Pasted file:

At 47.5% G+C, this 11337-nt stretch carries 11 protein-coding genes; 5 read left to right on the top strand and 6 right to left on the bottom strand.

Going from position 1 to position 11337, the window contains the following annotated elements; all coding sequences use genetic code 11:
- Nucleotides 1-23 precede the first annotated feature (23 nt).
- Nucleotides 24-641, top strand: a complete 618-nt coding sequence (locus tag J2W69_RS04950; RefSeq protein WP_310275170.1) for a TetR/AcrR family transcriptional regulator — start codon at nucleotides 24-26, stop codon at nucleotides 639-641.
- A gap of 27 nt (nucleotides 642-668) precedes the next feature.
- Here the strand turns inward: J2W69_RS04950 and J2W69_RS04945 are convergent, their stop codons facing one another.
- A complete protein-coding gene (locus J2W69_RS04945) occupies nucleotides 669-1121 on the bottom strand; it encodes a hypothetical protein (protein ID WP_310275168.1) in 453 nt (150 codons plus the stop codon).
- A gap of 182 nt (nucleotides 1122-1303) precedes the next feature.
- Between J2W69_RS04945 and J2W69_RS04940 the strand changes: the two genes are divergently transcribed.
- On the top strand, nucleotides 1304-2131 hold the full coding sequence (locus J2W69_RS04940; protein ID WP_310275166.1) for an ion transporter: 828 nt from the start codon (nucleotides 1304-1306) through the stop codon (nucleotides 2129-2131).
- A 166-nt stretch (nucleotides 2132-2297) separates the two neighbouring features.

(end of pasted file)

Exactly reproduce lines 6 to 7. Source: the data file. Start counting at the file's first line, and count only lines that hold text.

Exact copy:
- Here the strand turns inward: J2W69_RS04950 and J2W69_RS04945 are convergent, their stop codons facing one another.
- A complete protein-coding gene (locus J2W69_RS04945) occupies nucleotides 669-1121 on the bottom strand; it encodes a hypothetical protein (protein ID WP_310275168.1) in 453 nt (150 codons plus the stop codon).